December 22nd, 2009
Appending a stylesheet is better for performance when styling 15 or more elements.
CSS allows you to leverage pseudo-classes and define styles with the simple a:hover selector instead of both onmouseover and onmouseout event listeners.
August 12th, 2009
My favorite thing about web development is the wide variety of skills it uses. Being a good developer means staying on your toes and always learning, because there are so many important skills and these are constantly changing.
Here’s a checklist of 10 skills that are some of the most important for good web developers to have. These focus a bit on front-end skills, but they apply to all developers:
January 1st, 2008
It’s a new year, and what better way to start off than with a lengthy rant. Strap yourself in.
People often ask me why I am so concerned with writing standards compliant HTML, and they have good points, mainly that it takes longer to develop something that is compliant, and the only people who really know if it is are other developers. I’ve always been in favor of standards compliant code, but to be honest, for a long time I didn’t even know why I did it, it was really just nerd lore to me, the big nerds wanted it, and I agreed blindly. You might think that a production environment with constantly encroaching deadlines would make me throw my compliance to the wind, well to a certain extent it does (although I write standards compliant XHTML out of habit, I do not have time to fix other people’s … Read more…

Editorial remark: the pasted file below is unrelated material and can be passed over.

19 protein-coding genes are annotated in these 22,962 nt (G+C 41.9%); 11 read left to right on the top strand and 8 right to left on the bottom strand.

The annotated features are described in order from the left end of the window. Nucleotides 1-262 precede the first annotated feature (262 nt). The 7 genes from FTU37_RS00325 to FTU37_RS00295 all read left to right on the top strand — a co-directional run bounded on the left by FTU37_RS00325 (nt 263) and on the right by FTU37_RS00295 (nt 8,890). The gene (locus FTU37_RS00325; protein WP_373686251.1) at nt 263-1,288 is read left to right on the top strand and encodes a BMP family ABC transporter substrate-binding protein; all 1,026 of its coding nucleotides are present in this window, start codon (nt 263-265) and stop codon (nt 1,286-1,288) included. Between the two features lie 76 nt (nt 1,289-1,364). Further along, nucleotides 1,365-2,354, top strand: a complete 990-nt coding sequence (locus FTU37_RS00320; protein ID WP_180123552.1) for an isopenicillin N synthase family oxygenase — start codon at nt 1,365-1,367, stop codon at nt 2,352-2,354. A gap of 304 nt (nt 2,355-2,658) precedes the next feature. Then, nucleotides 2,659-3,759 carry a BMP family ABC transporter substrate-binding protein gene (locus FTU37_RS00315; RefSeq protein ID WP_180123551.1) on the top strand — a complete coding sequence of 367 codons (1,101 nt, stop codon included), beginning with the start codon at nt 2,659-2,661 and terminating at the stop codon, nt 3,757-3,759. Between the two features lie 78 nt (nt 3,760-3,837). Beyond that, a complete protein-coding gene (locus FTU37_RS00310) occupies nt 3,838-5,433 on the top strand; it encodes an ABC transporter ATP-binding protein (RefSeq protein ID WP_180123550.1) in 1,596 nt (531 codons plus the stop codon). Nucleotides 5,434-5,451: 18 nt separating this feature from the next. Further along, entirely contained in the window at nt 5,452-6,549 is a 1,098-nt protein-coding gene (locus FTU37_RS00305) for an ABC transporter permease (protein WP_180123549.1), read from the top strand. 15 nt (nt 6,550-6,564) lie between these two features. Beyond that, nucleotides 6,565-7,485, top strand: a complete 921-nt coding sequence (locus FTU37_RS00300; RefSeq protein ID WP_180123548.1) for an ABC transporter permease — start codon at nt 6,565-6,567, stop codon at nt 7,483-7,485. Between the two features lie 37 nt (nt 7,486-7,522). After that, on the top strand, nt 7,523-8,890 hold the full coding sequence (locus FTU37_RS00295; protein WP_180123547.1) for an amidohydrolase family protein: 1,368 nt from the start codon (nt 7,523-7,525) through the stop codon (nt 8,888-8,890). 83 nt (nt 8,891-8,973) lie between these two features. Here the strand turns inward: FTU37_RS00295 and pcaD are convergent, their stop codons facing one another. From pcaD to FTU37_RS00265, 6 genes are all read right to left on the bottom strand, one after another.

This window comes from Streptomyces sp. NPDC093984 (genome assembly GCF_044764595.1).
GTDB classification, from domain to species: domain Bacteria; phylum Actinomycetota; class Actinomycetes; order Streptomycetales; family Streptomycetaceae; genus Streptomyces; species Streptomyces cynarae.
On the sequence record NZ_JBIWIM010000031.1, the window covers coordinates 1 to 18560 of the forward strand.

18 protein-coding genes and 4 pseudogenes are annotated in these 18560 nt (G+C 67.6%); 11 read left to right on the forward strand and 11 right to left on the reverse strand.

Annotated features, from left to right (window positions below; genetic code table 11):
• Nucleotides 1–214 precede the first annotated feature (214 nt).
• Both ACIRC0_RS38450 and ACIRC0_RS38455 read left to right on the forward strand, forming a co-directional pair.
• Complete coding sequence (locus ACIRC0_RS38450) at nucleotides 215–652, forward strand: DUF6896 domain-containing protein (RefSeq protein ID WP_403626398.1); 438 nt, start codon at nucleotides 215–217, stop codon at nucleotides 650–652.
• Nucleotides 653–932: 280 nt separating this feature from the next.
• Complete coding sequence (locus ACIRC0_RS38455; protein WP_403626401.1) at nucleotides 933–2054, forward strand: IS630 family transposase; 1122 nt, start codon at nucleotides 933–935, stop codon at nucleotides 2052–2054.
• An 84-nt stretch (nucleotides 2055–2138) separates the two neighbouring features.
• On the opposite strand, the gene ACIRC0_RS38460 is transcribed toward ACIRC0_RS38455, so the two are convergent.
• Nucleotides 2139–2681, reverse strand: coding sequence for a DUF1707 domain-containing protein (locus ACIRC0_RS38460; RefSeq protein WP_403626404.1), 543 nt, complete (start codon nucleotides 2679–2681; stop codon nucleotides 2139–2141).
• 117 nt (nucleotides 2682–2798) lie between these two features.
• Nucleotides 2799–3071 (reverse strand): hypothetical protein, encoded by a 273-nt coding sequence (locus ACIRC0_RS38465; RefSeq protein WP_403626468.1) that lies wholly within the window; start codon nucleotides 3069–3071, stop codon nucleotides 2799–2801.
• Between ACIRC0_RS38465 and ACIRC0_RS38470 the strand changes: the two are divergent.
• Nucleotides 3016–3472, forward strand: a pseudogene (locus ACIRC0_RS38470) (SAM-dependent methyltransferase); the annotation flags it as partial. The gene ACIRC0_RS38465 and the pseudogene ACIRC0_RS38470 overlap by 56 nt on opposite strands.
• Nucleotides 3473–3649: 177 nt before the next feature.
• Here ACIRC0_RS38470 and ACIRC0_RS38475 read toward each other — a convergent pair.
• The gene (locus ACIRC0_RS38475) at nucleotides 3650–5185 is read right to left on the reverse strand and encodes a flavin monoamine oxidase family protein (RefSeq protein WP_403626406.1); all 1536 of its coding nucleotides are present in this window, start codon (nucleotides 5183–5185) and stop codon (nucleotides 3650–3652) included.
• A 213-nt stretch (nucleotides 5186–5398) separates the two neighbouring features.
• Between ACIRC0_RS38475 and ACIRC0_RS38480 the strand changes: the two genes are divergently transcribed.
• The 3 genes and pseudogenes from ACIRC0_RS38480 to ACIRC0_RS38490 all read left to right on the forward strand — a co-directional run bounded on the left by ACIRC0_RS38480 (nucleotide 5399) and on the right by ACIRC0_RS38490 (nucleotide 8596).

July 29th, 2007
I switched jonraasch.com, yogaenergyheal.com and artbyanes.com over to XHTML transitional. Validation wasn’t too hard: since I naturally code pretty well with proper nesting and lowercase tags, and I use mainly floated divs and CSS, I only had to close a few image tags and entities. XHTML makes the code tighter than HTML does, and clean code is something I am focusing more and more on these days. Plus now all three sites can be viewed on blackberries! (who cares hehe)